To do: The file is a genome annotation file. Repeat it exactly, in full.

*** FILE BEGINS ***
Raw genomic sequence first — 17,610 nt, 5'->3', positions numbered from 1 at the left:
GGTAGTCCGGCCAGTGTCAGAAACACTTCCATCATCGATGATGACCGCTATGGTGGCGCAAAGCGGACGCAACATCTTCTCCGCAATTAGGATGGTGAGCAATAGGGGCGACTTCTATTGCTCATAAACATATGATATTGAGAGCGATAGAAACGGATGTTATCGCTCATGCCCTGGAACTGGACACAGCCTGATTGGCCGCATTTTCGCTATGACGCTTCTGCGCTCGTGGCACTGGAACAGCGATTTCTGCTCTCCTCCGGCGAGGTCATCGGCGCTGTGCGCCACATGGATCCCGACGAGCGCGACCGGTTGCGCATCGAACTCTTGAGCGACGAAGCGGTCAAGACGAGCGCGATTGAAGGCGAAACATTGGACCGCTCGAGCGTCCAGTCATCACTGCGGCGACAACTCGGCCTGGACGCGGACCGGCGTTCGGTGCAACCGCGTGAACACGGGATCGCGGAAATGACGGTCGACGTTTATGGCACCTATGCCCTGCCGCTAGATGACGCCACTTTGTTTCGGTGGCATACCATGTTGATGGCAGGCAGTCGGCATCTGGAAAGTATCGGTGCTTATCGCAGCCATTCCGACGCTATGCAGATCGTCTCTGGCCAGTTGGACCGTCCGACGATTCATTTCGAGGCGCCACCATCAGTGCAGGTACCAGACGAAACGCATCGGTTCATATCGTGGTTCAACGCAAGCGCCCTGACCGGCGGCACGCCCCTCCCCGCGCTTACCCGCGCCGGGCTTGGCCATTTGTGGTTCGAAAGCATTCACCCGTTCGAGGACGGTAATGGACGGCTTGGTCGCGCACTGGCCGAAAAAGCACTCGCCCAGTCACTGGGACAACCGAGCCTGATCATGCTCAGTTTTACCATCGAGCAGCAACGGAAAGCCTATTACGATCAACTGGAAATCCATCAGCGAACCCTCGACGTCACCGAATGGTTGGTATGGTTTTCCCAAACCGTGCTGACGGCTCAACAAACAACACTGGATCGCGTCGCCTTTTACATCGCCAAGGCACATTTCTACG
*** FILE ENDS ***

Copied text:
Raw genomic sequence first — 17,610 nt, 5'->3', positions numbered from 1 at the left:
GGTAGTCCGGCCAGTGTCAGAAACACTTCCATCATCGATGATGACCGCTATGGTGGCGCAAAGCGGACGCAACATCTTCTCCGCAATTAGGATGGTGAGCAATAGGGGCGACTTCTATTGCTCATAAACATATGATATTGAGAGCGATAGAAACGGATGTTATCGCTCATGCCCTGGAACTGGACACAGCCTGATTGGCCGCATTTTCGCTATGACGCTTCTGCGCTCGTGGCACTGGAACAGCGATTTCTGCTCTCCTCCGGCGAGGTCATCGGCGCTGTGCGCCACATGGATCCCGACGAGCGCGACCGGTTGCGCATCGAACTCTTGAGCGACGAAGCGGTCAAGACGAGCGCGATTGAAGGCGAAACATTGGACCGCTCGAGCGTCCAGTCATCACTGCGGCGACAACTCGGCCTGGACGCGGACCGGCGTTCGGTGCAACCGCGTGAACACGGGATCGCGGAAATGACGGTCGACGTTTATGGCACCTATGCCCTGCCGCTAGATGACGCCACTTTGTTTCGGTGGCATACCATGTTGATGGCAGGCAGTCGGCATCTGGAAAGTATCGGTGCTTATCGCAGCCATTCCGACGCTATGCAGATCGTCTCTGGCCAGTTGGACCGTCCGACGATTCATTTCGAGGCGCCACCATCAGTGCAGGTACCAGACGAAACGCATCGGTTCATATCGTGGTTCAACGCAAGCGCCCTGACCGGCGGCACGCCCCTCCCCGCGCTTACCCGCGCCGGGCTTGGCCATTTGTGGTTCGAAAGCATTCACCCGTTCGAGGACGGTAATGGACGGCTTGGTCGCGCACTGGCCGAAAAAGCACTCGCCCAGTCACTGGGACAACCGAGCCTGATCATGCTCAGTTTTACCATCGAGCAGCAACGGAAAGCCTATTACGATCAACTGGAAATCCATCAGCGAACCCTCGACGTCACCGAATGGTTGGTATGGTTTTCCCAAACCGTGCTGACGGCTCAACAAACAACACTGGATCGCGTCGCCTTTTACATCGCCAAGGCACATTTCTACG